Oil recovers from Saudi attack shock

Prices have been falling after attack on the biggest Saudi refinery

After a fairly sharp shock at the beginning of September, when prices shot up after an attack on the biggest Saudi refinery prices have been falling since then and are now at one of the lowest points of this year. One barrel of Brent is now valued at just 58 dollars.

This is due to several factors. After the attack, markets were very nervous due to the significant risk of hostilities in the Persian Gulf. These fears were allayed by lack of violent response either by US or by Saudi Arabia. In fact, a limited ceasefire has been arranged in Yemen which has reduced the tensions in the region somewhat. On a larger scale, president Trump has shown reluctance to use force in response to provocations which may mitigate risks of an open warfare breaking out.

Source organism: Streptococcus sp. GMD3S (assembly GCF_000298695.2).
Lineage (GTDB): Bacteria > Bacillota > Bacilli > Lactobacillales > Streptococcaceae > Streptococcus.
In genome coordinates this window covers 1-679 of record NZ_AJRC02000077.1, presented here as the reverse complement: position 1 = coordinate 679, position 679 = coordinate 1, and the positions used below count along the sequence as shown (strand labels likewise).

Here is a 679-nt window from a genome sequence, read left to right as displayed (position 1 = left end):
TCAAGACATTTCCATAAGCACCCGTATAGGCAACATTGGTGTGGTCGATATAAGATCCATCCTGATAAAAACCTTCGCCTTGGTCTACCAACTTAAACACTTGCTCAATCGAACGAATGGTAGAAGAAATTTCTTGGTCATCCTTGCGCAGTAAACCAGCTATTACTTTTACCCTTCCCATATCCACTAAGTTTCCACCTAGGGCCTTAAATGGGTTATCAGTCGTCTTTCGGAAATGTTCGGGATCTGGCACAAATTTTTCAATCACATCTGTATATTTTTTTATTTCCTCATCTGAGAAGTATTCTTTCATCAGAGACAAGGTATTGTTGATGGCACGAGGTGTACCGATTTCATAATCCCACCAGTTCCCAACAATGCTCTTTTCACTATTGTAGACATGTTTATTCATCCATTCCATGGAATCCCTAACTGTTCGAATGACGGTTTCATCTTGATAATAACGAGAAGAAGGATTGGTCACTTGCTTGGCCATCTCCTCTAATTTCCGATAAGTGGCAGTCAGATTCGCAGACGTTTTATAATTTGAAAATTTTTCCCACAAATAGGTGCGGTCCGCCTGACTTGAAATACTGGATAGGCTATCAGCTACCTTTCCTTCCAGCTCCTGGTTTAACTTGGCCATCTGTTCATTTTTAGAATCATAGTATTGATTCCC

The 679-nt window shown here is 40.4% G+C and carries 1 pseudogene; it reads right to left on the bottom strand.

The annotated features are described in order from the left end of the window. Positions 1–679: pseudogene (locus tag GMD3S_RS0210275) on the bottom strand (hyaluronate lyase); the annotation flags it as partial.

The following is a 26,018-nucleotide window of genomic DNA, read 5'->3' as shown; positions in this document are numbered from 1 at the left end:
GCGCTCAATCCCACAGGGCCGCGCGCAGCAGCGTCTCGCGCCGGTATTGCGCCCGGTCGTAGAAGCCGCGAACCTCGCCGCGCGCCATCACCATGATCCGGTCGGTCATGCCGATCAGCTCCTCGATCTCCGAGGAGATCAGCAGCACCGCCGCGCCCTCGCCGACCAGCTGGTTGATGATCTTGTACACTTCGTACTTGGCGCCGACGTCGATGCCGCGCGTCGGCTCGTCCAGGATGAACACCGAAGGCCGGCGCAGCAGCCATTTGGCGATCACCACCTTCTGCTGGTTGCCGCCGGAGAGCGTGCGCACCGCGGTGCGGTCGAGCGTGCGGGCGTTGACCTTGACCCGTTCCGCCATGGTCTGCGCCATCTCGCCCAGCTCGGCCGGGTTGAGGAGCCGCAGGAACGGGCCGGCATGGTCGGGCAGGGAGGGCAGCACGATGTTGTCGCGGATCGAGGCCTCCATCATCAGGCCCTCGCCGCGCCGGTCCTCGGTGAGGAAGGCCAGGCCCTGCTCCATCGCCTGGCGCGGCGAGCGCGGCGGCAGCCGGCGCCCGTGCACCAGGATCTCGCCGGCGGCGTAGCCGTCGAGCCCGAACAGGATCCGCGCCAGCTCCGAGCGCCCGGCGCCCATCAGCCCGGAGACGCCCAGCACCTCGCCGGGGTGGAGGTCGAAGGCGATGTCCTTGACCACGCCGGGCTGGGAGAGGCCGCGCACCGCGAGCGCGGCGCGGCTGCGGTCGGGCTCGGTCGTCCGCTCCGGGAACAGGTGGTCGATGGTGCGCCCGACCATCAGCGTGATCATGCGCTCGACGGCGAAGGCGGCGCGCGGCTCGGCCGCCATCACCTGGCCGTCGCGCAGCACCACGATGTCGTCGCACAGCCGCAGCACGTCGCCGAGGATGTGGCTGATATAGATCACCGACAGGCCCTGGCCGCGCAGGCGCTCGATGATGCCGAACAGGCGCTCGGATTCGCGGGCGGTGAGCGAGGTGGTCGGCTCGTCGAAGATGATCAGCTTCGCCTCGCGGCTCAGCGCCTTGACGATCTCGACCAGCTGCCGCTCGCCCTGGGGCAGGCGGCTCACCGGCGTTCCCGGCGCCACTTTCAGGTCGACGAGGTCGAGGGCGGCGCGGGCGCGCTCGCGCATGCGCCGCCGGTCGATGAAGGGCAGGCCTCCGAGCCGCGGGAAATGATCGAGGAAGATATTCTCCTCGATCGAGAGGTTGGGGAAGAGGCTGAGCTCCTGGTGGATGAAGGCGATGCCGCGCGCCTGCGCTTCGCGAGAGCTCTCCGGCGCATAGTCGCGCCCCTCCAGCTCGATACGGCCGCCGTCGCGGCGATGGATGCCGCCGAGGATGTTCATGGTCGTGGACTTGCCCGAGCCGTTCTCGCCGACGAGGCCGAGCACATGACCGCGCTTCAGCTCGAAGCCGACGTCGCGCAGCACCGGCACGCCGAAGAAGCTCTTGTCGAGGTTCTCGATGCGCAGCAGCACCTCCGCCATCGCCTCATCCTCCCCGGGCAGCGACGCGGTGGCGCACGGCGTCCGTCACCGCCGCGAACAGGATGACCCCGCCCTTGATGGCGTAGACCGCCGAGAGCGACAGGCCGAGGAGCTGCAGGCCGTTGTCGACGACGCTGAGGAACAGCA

Beyond the situation in the Gulf itself, other factors are pushing oil prices down. Trade talks between US and China are still not progressing, no deal Brexit seems to be getting more and more likely and some EU economies are already entering recession.